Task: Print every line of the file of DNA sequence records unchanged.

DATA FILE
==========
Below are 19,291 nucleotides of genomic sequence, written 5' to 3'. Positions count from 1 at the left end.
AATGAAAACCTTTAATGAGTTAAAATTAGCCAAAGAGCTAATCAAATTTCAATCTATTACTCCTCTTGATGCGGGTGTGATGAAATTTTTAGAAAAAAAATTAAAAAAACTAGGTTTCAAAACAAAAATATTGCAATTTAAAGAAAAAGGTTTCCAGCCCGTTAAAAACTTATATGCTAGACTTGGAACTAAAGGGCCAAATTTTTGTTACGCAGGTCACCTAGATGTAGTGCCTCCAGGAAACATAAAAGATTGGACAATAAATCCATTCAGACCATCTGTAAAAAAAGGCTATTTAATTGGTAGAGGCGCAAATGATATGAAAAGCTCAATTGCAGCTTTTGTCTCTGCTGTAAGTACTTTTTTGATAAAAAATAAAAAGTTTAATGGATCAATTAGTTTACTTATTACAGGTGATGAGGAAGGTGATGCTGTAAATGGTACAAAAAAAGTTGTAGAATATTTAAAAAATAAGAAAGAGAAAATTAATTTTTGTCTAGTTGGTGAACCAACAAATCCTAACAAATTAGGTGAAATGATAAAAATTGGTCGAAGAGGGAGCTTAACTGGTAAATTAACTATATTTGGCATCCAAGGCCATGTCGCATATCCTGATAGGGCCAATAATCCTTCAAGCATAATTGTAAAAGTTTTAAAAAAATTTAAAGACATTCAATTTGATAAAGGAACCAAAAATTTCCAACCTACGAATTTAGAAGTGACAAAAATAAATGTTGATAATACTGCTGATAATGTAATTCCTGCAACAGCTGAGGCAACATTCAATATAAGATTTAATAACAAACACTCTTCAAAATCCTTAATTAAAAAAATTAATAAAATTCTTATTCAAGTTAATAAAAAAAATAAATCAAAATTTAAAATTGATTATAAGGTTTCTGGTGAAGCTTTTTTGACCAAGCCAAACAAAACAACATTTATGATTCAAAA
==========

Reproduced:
Below are 19,291 nucleotides of genomic sequence, written 5' to 3'. Positions count from 1 at the left end.
AATGAAAACCTTTAATGAGTTAAAATTAGCCAAAGAGCTAATCAAATTTCAATCTATTACTCCTCTTGATGCGGGTGTGATGAAATTTTTAGAAAAAAAATTAAAAAAACTAGGTTTCAAAACAAAAATATTGCAATTTAAAGAAAAAGGTTTCCAGCCCGTTAAAAACTTATATGCTAGACTTGGAACTAAAGGGCCAAATTTTTGTTACGCAGGTCACCTAGATGTAGTGCCTCCAGGAAACATAAAAGATTGGACAATAAATCCATTCAGACCATCTGTAAAAAAAGGCTATTTAATTGGTAGAGGCGCAAATGATATGAAAAGCTCAATTGCAGCTTTTGTCTCTGCTGTAAGTACTTTTTTGATAAAAAATAAAAAGTTTAATGGATCAATTAGTTTACTTATTACAGGTGATGAGGAAGGTGATGCTGTAAATGGTACAAAAAAAGTTGTAGAATATTTAAAAAATAAGAAAGAGAAAATTAATTTTTGTCTAGTTGGTGAACCAACAAATCCTAACAAATTAGGTGAAATGATAAAAATTGGTCGAAGAGGGAGCTTAACTGGTAAATTAACTATATTTGGCATCCAAGGCCATGTCGCATATCCTGATAGGGCCAATAATCCTTCAAGCATAATTGTAAAAGTTTTAAAAAAATTTAAAGACATTCAATTTGATAAAGGAACCAAAAATTTCCAACCTACGAATTTAGAAGTGACAAAAATAAATGTTGATAATACTGCTGATAATGTAATTCCTGCAACAGCTGAGGCAACATTCAATATAAGATTTAATAACAAACACTCTTCAAAATCCTTAATTAAAAAAATTAATAAAATTCTTATTCAAGTTAATAAAAAAAATAAATCAAAATTTAAAATTGATTATAAGGTTTCTGGTGAAGCTTTTTTGACCAAGCCAAACAAAACAACATTTATGATTCAAAA